In a heavy downpour and a brisk wind, the Norwegian tall ship Sorlandet and the Russian Mir slipped their moorings in the harbor at Gothenburg, Sweden, their destination across the North Sea, first to Greenock, Scotland, and then Liverpool and on to Portsmouth, England. At the same time, six other ships sailed a day later from the same harbor en route to Oslo, Norway; Hamburg, Germany; and then to Hull, England.

Once on the seas away from the crowds and safety of the docks, the Sea Trek 2001 participants experienced a taste of what their forebears lived through. On board the Sorlandet, the Sea Trek participants were mustered in the steady rain before Capt. Agner Dragevik to receive safety instructions and the unwelcome news that they were heading out into a gale.

Each passenger on the voyage became part of a four-hour watch and assigned different duties for the safe operation and maintenance of the voyage. Some of the Sea Trek participants climbed the rigging to help set and pull down the sails. While at first there were grumbles about watch duties, the Sea Trek participants realized that many of those duties were essential for the comfort and the safety of all.

Several of the passengers who had come on the Sorlandet leaving Esbjerg, Denmark, on Aug. 7 had already suffered severe bouts of seasickness because of the rough seas on the voyage between Esbjerg and Gothenburg. Afterwards, the 45 Sea Trek participants, drawn from the U.S., Sweden, and England, huddled downstairs in the banjer or sleeping and eating quarters where, protected from the elements, Salt Lake Institute of Religion instructor S. Michael Wilcox conducted a makeshift service singing hymns and with prayers, and speakers drawn from Sea Trek participants.

Fortunately, while the going was somewhat heavy, by mid-afternoon the skies had cleared and the sun returned. At 3 p.m. Brother Wilcox taught the assembled participants gathered on the deck, recounting experiences from his own and his wife Laura's emigrant ancestors. Most of the Sea Trek participants joined the voyage seeking to re-enact the emigration of their ancestors who crossed the seas from Europe.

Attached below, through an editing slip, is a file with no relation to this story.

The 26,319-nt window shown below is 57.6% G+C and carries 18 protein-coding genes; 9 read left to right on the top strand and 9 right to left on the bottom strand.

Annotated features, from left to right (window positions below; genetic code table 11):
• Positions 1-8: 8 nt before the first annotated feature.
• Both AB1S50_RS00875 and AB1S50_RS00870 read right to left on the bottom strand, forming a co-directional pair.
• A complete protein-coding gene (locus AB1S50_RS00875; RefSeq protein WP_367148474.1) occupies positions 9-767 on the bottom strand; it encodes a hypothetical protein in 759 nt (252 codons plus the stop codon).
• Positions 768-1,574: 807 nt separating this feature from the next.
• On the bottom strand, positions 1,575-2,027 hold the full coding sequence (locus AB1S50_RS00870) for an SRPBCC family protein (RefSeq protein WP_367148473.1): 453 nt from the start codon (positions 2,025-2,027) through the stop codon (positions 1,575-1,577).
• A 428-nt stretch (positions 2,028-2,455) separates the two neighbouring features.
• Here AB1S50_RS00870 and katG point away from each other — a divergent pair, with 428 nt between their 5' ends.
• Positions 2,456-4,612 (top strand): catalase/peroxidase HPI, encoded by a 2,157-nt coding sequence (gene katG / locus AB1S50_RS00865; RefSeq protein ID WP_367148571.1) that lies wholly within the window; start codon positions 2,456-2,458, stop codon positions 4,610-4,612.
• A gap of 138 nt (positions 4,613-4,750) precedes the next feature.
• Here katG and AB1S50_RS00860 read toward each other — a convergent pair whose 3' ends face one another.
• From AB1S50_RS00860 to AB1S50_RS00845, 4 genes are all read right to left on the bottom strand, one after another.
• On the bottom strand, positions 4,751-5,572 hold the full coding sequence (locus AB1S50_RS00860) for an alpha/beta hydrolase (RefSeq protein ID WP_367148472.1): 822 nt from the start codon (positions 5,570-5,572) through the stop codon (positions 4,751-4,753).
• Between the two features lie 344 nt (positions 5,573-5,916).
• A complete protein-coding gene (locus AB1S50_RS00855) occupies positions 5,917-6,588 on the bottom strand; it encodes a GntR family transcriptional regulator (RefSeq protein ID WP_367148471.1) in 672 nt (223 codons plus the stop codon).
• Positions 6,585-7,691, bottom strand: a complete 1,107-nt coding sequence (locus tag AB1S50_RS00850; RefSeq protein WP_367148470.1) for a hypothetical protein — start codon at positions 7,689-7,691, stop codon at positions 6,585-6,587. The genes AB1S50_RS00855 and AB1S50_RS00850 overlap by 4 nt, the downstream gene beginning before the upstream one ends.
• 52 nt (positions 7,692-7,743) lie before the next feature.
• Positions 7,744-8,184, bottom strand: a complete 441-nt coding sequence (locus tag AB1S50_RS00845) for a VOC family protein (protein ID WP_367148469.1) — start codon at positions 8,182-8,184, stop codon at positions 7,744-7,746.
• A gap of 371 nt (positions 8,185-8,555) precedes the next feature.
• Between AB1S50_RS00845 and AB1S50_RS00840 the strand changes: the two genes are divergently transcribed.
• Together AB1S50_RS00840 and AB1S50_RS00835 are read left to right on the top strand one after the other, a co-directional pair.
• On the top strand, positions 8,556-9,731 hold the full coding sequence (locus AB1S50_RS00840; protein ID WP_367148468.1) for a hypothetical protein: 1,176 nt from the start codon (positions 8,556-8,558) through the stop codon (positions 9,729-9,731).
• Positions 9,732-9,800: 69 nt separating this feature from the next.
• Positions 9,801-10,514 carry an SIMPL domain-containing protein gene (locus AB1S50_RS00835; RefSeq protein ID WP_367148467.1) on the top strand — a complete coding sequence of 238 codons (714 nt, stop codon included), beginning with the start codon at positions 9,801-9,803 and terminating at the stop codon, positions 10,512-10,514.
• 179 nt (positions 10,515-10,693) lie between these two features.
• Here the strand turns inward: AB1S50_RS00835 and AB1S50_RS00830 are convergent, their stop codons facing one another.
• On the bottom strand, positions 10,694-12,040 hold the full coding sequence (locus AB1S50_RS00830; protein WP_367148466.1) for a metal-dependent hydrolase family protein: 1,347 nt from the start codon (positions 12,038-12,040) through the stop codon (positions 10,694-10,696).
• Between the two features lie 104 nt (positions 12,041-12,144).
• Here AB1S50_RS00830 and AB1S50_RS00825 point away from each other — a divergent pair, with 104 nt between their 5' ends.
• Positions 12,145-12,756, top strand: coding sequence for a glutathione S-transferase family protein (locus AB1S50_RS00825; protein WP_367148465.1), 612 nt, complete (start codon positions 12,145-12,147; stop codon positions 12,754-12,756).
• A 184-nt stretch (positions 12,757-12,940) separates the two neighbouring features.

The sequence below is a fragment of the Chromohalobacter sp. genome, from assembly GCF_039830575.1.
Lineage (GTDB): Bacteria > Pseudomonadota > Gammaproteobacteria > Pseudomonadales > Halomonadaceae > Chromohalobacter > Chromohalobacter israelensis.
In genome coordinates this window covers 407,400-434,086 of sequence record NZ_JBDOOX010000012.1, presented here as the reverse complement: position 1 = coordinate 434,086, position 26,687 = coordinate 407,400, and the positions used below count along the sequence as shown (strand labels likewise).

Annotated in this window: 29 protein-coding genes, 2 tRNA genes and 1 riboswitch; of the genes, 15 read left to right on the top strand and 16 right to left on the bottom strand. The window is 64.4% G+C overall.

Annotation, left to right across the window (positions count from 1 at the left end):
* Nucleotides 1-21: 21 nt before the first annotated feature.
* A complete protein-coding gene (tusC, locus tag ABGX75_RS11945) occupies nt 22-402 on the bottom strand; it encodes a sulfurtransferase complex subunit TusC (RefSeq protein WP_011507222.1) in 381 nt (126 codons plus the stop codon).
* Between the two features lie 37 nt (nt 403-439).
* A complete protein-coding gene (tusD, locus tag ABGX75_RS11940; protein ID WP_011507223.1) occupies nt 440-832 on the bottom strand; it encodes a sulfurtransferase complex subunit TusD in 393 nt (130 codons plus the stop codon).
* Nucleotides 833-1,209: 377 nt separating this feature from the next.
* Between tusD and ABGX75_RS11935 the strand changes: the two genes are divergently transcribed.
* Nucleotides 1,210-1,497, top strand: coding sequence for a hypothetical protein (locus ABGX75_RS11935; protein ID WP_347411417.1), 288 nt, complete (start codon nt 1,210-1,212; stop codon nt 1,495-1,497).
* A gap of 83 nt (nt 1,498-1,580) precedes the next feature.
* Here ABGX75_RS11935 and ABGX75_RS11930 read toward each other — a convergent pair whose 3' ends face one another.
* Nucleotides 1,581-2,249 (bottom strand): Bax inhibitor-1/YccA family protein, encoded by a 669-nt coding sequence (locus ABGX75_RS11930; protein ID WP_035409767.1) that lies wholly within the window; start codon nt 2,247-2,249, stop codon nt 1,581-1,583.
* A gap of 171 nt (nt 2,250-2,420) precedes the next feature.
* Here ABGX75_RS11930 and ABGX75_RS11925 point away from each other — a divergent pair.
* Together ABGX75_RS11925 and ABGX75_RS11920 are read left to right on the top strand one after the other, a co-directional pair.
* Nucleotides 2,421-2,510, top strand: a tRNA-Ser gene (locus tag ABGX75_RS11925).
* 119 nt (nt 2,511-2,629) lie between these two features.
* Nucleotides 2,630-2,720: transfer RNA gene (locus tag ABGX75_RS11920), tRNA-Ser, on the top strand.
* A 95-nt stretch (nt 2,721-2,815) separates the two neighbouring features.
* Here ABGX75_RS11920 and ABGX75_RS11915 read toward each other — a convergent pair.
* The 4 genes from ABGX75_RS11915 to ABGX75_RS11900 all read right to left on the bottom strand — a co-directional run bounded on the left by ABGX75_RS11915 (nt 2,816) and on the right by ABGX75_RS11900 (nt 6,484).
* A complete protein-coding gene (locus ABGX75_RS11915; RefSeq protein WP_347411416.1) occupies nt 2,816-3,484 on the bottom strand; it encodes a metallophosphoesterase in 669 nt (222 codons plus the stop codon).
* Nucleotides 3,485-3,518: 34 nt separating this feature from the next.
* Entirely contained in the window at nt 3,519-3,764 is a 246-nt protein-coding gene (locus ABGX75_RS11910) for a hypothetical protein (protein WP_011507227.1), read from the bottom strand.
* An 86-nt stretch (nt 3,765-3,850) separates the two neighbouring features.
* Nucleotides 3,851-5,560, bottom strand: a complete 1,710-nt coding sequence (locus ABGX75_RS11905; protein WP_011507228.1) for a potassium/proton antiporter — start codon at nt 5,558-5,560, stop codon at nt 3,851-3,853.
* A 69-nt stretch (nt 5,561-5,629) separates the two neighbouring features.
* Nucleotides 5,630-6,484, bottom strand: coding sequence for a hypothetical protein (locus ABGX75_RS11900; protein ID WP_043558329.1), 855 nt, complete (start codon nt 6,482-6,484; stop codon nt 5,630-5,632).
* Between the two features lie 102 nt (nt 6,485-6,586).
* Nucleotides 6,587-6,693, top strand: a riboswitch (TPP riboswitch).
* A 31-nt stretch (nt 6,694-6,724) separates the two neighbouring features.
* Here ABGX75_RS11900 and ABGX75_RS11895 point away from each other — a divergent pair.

Among these are Edward A. Johnson and his wife, Janice Martin Johnson, of the Hickories Ward, Meridian Idaho North Stake. Between them, husband and wife have 12 lines of direct ancestors who made the Atlantic crossing to America. One of these was Jean Daniel Malan, Sister Johnson's great-great-grandfather. He was born in Turin, Italy, in 1804. A descendant of a religious family persecuted for centuries, the Waldenses, the Malans called themselves "original Christians."

Converted by missionaries in 1851, Jean Daniel Malan is believed to be the first Latter-day Saint elder ordained in Italy. In 1855 they left Italy, traveling by coach from Piedmont, up over Mount Cenis, the Alps and into Lansburg, Savoy, putting the coach wheels on sleds pulled by sixteen mules to cope with the snow and ice. From there, they continued to Lyon, France, and then on to Paris by train. From Paris they went to Calais, across the English Channel by steamer and again by train to Liverpool. They left Liverpool on board the Juventa on April 1, 1855. Their momentous journey was far from over when they landed in America. Once more by train, they arrived in Pittsburg and then crossed the plains from Mormon Grove, Kan. The family eventually settled in Ogden, Utah, where the area Malan Height is named after them.

Edward Johnson's seven ancestral emigrant lines include his great-great-grandfather, Carl Johan Capson, one of the first converts in Sweden. Born in 1822, in Skonnabed, Malmo, Sweden, Capson was baptized in 1852. The first conference of the Church in Sweden took place June 25, 1852, in a building owned by Capson. The meeting had to take place at midnight because the Church was illegal in Sweden. At that meeting the Skane Conference of the Church was organized. Carl was called to preside over the first branch of the Church in southern Sweden, the Lund Branch was organized April 30, 1853.

In 1854, Carl Capson sailed for America from Liverpool on board the ship Kenilworth. During the voyage, in the Bay of Biscay, the ship became fast on a rock and the captain asked the crew and passengers to join in prayer. As the prayer was being offered, a great surge wave came and freed the ship. The captain reportedly said that it was the most spiritual experience of his life.

In Salt Lake, Carl Capson became the gardener for Brigham Young and later served as the bishop of the East Mill Creek Ward. Many descendants of Carl Capson live in Utah today.

"I'm amazed at their sacrifice," said Edward Johnson, "leaving behind a beautiful land, property, substantial assets, and their many friends. Their families did not want them to go. They entered a ship, suffered many trials and distressing events before they crossed the plains. They knew it would be difficult, but I think they had their eye on their posterity. I have tremendous gratitude for these ancestors, listening to the Spirit to bring the gospel down through the years and their descendants to me."